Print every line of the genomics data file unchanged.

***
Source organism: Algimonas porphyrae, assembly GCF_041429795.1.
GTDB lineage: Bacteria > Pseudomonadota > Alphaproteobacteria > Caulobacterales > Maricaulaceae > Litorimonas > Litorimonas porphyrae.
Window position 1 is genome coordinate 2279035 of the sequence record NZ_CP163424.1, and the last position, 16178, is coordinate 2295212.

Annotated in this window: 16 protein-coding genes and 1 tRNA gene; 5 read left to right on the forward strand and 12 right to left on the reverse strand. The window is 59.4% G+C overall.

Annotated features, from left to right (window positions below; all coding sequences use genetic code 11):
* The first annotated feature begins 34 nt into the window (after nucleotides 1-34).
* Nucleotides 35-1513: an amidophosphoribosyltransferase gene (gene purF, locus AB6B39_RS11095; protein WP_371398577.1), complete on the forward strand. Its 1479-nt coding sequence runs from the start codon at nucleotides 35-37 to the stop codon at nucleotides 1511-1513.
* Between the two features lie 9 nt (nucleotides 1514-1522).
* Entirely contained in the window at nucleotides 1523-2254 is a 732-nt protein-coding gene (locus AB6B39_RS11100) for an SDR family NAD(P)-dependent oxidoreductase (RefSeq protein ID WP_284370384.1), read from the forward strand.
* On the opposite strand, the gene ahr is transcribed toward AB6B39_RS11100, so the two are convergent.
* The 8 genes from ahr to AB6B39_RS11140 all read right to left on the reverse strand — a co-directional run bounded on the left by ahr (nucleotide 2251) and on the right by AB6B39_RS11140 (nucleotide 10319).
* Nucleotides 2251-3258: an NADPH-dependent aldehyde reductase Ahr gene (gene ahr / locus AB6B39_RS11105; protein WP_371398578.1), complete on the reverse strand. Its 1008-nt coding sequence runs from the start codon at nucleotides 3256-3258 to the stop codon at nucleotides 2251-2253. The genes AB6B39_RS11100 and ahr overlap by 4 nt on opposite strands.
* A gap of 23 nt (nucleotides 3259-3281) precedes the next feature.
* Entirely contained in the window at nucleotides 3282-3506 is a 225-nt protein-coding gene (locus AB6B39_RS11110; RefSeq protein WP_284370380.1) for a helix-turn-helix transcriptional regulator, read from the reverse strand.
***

Source organism: Algimonas porphyrae, assembly GCF_041429795.1.
GTDB lineage: Bacteria > Pseudomonadota > Alphaproteobacteria > Caulobacterales > Maricaulaceae > Litorimonas > Litorimonas porphyrae.
Window position 1 is genome coordinate 2279035 of the sequence record NZ_CP163424.1, and the last position, 16178, is coordinate 2295212.

Annotated in this window: 16 protein-coding genes and 1 tRNA gene; 5 read left to right on the forward strand and 12 right to left on the reverse strand. The window is 59.4% G+C overall.

Annotated features, from left to right (window positions below; all coding sequences use genetic code 11):
* The first annotated feature begins 34 nt into the window (after nucleotides 1-34).
* Nucleotides 35-1513: an amidophosphoribosyltransferase gene (gene purF, locus AB6B39_RS11095; protein WP_371398577.1), complete on the forward strand. Its 1479-nt coding sequence runs from the start codon at nucleotides 35-37 to the stop codon at nucleotides 1511-1513.
* Between the two features lie 9 nt (nucleotides 1514-1522).
* Entirely contained in the window at nucleotides 1523-2254 is a 732-nt protein-coding gene (locus AB6B39_RS11100) for an SDR family NAD(P)-dependent oxidoreductase (RefSeq protein ID WP_284370384.1), read from the forward strand.
* On the opposite strand, the gene ahr is transcribed toward AB6B39_RS11100, so the two are convergent.
* The 8 genes from ahr to AB6B39_RS11140 all read right to left on the reverse strand — a co-directional run bounded on the left by ahr (nucleotide 2251) and on the right by AB6B39_RS11140 (nucleotide 10319).
* Nucleotides 2251-3258: an NADPH-dependent aldehyde reductase Ahr gene (gene ahr / locus AB6B39_RS11105; protein WP_371398578.1), complete on the reverse strand. Its 1008-nt coding sequence runs from the start codon at nucleotides 3256-3258 to the stop codon at nucleotides 2251-2253. The genes AB6B39_RS11100 and ahr overlap by 4 nt on opposite strands.
* A gap of 23 nt (nucleotides 3259-3281) precedes the next feature.
* Entirely contained in the window at nucleotides 3282-3506 is a 225-nt protein-coding gene (locus AB6B39_RS11110; RefSeq protein WP_284370380.1) for a helix-turn-helix transcriptional regulator, read from the reverse strand.